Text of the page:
Russia Using Syria as “Testing Ground” for Aircraft, Munitions

Lt. Gen. VeraLinn Jamieson, deputy chief of staff for ISR, and Lt. Gen. Chris Nowland, deputy chief of staff for operations, speak at an AFA Mitchell Institute event on Capitol Hill Wednesday. Staff photo by Amy McCullough.

Russia and China are watching and learning from the US, which has been in continuous combat operations for nearly three decades, a top Air Force intelligence official told a Washington meeting Thursday.

Lt. Gen. VeraLinn Jamieson, deputy Air Force chief of staff for ISR, made the comments at an AFA Mitchell Institute session on Capitol Hill on threats to air supremacy, where she appeared with Lt. Gen. Chris Nowland, deputy chief of staff for operations.

“We are really not as far ahead of our adversaries as we’re used to being,” she told the gathering, adding that the United States is approaching a time when it will no longer be as sure of uncontested air superiority as it has in the past.

She said Russia sees itself as a peer to the United States in air-to-air defense, while China sees itself as about 10 years behind the United States.

Jamieson pointed to such changes as increased Russian use of precision-guided munitions in Syria, longer missions by both the Russian and Chinese air forces, as well as the integration of airborne command and control, ISR, and refueling capabilities.

The situation, she said, really has changed because US adversaries are “watching us, they’re learning from us, and the skies over Iraq and specifically Syria have really just been a treasure trove for them to see how we operate.”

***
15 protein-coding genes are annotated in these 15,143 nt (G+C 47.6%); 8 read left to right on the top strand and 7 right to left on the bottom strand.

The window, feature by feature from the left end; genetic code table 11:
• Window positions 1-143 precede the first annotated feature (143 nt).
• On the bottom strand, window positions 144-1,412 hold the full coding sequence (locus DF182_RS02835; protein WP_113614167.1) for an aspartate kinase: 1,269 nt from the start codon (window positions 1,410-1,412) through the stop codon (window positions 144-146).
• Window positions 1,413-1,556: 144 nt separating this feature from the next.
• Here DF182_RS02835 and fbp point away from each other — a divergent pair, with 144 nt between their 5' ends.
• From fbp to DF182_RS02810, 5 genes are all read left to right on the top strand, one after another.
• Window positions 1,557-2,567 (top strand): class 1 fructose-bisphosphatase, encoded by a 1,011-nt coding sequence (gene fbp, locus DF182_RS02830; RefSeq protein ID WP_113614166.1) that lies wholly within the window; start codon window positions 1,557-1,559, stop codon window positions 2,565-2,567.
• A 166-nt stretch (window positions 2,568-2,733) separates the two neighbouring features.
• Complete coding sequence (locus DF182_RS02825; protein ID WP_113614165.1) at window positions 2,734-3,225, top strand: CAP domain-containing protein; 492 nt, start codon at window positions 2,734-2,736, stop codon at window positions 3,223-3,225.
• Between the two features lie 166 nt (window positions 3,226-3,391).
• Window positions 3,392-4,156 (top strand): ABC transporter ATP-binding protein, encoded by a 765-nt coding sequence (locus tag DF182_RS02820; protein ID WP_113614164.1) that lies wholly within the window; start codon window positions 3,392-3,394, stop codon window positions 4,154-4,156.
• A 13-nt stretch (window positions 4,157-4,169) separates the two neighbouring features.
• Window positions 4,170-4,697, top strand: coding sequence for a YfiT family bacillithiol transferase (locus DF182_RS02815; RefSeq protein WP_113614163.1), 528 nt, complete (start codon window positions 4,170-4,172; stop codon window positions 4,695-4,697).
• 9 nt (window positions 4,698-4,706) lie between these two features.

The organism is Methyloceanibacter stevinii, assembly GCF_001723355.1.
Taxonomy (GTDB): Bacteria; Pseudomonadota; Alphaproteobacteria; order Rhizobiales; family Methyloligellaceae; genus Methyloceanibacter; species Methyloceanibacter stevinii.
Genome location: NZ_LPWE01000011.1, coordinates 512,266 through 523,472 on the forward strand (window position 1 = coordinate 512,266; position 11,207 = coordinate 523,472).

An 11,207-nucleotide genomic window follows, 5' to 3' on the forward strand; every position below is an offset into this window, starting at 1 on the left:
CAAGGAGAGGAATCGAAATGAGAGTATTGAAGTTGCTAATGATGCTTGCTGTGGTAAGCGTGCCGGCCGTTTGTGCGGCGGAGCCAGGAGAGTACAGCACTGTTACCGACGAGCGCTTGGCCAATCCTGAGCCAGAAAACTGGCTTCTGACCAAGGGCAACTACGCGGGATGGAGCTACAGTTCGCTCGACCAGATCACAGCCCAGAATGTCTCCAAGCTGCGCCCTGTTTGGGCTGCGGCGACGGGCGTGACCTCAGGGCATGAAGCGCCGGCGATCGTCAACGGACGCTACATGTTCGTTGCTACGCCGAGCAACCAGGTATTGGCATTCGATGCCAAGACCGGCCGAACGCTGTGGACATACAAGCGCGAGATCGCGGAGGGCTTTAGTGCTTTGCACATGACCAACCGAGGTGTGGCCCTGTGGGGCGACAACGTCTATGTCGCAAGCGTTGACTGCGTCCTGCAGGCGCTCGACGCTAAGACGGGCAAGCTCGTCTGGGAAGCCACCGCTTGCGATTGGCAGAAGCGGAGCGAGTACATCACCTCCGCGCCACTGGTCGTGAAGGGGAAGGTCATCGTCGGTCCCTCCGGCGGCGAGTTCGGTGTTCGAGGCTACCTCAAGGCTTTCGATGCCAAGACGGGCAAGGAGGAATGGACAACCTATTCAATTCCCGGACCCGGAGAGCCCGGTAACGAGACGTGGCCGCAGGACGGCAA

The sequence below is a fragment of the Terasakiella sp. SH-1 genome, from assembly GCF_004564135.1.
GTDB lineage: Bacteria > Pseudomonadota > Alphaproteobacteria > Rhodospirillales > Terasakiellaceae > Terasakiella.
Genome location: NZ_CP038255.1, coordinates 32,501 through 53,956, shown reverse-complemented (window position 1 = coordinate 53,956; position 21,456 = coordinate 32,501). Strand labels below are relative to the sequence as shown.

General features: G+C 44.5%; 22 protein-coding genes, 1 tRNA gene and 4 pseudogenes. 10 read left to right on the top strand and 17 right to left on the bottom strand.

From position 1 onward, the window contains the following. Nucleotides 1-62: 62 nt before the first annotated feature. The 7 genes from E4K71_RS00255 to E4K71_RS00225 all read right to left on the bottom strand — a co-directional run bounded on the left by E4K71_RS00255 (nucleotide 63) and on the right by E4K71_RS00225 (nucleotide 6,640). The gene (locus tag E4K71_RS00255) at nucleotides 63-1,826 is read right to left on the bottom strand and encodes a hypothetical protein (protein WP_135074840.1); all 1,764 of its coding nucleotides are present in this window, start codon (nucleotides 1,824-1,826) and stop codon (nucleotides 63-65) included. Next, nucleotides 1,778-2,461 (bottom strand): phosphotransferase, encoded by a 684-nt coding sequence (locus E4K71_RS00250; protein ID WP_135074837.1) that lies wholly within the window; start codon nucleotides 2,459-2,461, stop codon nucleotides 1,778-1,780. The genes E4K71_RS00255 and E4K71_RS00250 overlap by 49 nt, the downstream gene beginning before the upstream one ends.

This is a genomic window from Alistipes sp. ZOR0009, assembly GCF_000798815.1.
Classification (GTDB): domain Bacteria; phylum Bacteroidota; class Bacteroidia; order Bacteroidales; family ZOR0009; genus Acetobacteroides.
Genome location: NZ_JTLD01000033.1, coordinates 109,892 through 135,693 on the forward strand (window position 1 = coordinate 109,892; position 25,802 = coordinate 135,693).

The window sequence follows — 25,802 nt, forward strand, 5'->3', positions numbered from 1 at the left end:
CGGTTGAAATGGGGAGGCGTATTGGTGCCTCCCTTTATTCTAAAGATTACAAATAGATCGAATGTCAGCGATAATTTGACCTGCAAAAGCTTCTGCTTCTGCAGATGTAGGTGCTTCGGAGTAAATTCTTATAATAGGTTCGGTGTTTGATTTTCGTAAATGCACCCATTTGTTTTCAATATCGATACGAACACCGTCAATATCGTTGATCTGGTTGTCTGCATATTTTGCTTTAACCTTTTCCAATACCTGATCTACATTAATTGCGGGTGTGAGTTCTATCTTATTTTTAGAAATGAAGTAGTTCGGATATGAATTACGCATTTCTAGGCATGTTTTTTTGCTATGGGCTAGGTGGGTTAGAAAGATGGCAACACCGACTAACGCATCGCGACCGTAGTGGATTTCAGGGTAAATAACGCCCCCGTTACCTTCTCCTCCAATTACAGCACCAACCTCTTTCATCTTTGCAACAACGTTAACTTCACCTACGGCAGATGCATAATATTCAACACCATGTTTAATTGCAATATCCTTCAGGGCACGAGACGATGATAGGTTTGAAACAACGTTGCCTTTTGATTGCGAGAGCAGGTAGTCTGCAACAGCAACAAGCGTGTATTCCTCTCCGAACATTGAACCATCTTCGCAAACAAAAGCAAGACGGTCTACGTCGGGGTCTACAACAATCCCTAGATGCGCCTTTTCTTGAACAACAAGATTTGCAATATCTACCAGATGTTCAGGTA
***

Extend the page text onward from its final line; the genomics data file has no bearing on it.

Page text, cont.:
In addition, she said, officials know US operations in other areas, including the Korean Peninsula, are being watched.

China and Russia “are not just concentrating on defeating our air superiority, … they’re taking a broader, multi-domain approach,” she said, pointing to space-based systems and adversary cyber hacking abilities. US officials, she said, believe they have integrated cyber attack capabilities into their plans for engagement in the future.

In Syria, she said, Russia has employed precision-guided munitions “really for the first time in a combat role.” In addition, Russia has cycled almost 85 percent of its “line unit aircrews” across their air force into combat operations.

Russia wants to “test the mettle” of its aircraft and pilots, noted Jamieson, who added that Moscow has used Syria “as a testing ground” for aircraft and munitions, conducting “really, what I would characterize as their first away-game operations in a complete, continuous deployment arena.”

On North Korea, while Nowland reiterated the US is ready to “fight tonight,” he said that country has “a much more significant” integrated air defense system than exist in some other places where the United States has fought during the last 25 years, which “reinforces the need to advance our assistance and capabilities.”

“You have to have the ability to conduct more than one operation at a time, or else we leave our role as the world’s sole superpower and move into the realm of a regional power,” he said.